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The trees are bare, the snow is falling, it's time to ski. But where?Colorado, naturally, world famous for sunny days and intermittent dumps of deep dry powder. Which one of the following eight great Colorado ski areas works for you? Read on:
1. Arapahoe Basin, near Dillon. www.arapahoebasin.com; 1-888-272-7246.
Looking for wild and woolly slopes, those deep powder glades and 55-degree steeps? Go for it at Arapahoe Basin, 6 miles from Keystone Resort. Sporting North America's highest marked ski trails (the summit is at 13,050 feet), 63-year-old A-Basin belongs to the locals, powder hounds who'll tell you that skiing isn't a sport; it's all about being out there, getting spiritual in the elements, pushing your limits.
A-Basin is surprisingly small -- 900 skiable acres straddling the Continental Divide -- but size doesn't matter to real ski mavericks. Neither does the fact that there are only two places to eat. Lunch on this mountain is just an intermission between downhill runs.
As the website boasts, "there's no lodges, no condos and no hotels" at this ski area's base. Most people stay at Keystone Resort; most, in fact, ski both resorts on the same trip. Fly to Denver and take a ski shuttle or drive 95 minutes to Arapahoe.
2. Aspen, at Aspen. www.aspen snowmass.com; 1-888-649-5985.
Tempted by bright lights and good eats? How about jazz clubs, celebrity bars and inspired cuisine? If après-ski nightlife puts the wax on your skis, chill out at Aspen, where ski vacations are multidimensional.
The West's most iconic ski area, Aspen is more than a 673-acre mountain where half the trails are rated for experts and half for intermediates. Aspen is where on-mountain dining caters to the rich and famous, and the top-of-the-gondola concierge serves hot cider.
The town, too, is a cultural mecca with art galleries, one-off fashion salons, antique shops, classical music venues and hotels like the five-star Little Nell, at the base of the Silver Queen Gondola.
Hoping to spot a famous face? Dine at Montagna in the Little Nell, where Chef Ryan Hardy makes magic with organic, home-grown ingredients. Or order Japanese fusion entrees at Nobu Matsuhisa's restaurant. Fly direct to Aspen's small airport (in bad weather, planes are rerouted to Montrose). Or through Denver to Eagle, 90 minutes from Aspen.
3. Crested Butte, in Crested Butte; www.skicb.com; 1-800-810-7669.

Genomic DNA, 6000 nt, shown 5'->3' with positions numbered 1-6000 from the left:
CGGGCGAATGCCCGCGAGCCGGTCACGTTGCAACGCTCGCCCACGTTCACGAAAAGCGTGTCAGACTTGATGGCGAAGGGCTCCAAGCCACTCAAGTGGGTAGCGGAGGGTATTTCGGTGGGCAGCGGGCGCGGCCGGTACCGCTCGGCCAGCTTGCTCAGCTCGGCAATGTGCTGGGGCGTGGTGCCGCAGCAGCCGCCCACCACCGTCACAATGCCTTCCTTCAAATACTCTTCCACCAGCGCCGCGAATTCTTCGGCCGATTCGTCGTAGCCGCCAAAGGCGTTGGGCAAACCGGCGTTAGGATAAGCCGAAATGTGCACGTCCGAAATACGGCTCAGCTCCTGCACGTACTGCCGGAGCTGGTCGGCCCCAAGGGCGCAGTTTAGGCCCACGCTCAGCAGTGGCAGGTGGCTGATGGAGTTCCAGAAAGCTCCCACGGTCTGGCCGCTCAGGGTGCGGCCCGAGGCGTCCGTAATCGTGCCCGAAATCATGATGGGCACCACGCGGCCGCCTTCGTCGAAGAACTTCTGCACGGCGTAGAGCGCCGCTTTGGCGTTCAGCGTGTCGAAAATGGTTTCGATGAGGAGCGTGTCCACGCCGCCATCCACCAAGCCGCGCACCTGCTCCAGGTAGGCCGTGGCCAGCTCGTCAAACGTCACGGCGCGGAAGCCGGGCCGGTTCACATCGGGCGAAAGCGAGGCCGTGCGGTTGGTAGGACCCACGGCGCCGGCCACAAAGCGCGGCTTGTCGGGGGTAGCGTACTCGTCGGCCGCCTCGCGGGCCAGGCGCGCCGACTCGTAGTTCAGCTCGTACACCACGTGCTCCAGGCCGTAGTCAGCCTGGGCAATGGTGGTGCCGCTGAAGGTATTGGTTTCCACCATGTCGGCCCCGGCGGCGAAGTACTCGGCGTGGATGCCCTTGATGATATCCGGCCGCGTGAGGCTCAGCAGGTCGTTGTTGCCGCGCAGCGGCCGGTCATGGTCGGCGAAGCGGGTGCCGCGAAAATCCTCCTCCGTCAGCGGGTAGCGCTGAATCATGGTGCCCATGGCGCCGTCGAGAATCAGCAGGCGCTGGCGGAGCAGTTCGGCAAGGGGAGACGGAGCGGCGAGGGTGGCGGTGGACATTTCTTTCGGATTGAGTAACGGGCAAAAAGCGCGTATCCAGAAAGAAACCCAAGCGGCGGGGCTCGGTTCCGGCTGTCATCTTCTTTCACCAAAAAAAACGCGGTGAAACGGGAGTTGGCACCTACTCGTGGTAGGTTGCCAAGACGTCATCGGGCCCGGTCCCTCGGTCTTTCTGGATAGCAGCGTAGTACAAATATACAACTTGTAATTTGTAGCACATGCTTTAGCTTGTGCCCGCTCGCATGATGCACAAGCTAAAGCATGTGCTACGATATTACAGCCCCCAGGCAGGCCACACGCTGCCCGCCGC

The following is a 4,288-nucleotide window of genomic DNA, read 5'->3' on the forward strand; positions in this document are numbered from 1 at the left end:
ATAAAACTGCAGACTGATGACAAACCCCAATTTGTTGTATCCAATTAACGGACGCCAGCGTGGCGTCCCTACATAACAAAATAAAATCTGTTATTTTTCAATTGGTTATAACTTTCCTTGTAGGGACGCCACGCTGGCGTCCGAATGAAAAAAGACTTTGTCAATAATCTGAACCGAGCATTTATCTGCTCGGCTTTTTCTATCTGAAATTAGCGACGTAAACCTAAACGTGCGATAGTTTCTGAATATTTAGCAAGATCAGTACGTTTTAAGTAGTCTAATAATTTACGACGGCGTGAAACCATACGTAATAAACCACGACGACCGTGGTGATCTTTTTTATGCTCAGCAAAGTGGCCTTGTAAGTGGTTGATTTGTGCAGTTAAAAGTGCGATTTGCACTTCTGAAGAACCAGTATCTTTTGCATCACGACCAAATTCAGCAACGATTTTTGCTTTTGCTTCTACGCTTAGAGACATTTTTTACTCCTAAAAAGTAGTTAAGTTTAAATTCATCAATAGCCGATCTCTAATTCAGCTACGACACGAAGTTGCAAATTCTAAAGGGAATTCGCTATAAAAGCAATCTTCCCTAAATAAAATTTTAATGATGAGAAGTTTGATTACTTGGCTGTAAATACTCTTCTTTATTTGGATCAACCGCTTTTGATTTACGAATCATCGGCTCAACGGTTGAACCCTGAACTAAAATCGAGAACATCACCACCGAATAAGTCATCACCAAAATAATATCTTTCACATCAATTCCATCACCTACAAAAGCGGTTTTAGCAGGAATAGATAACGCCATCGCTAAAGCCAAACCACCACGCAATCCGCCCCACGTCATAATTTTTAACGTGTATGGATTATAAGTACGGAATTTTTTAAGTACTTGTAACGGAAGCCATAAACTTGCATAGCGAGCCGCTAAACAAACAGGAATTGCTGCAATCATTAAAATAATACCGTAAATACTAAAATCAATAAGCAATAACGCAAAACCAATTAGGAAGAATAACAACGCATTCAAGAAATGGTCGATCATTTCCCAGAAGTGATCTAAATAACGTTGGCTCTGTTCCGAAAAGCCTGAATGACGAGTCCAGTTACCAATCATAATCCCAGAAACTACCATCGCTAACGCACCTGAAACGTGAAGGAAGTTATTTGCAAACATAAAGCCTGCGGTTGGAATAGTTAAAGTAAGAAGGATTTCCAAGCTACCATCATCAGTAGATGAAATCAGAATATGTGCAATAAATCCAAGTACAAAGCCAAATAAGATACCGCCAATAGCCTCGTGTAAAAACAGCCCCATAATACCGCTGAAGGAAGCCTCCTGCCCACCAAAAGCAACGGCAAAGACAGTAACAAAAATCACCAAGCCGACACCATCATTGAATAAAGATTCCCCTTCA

If you're looking for a natural-born high, ski at Crested Butte, 9,375 feet elevation at the base and 12,162 feet at the summit. Historically, this 1,167-acre ski area has been a weekend destination -- and wide open on weekdays. With big views, uncrowded trails and Colorado's funkiest old-time ranch town at the base, die-hard skiers feel like pigs in clover.
Happily, Crested Butte still feels that way despite a new resort owner and a recent multimillion-dollar upgrade to trails, chair lifts, terrain parks, restaurants and base area hotels. The mission is to keep the resort and the town afloat by providing up-to-date ski services and lodging, and filling those empty weekdays with a new kind of recreational skier.
One caveat is worth noting: This resort is very high. Even the town, where most lodging is located, is at or above 8,800 feet. If you don't do well in high places, Crested Butte may not be your best choice.
Fly nonstop to Gunnison/Crested Butte airport from Chicago, or through Denver. Or drive four hours from Denver or Colorado Springs.
4. Keystone Resort, near Dillon; www.keystoneresort.com; 1-888-649-5985.
What's a family to do when not everybody skis? Keystone Resort, geared for guests of all ages, is the place to make it happen. Treat yourself to an all-around winter vacation at this 3,148-acre resort, and you can do it all. If you're athletic, cross-country ski (or snow shoe) on groomed trails through the national forest, ice skate, ride a snow bike on the slopes or join the kids at the tubing hill. Or sign up for a snow cat ride into the high back country, take fly-fishing lessons (trout bite in winter, too) or go for a sleigh ride.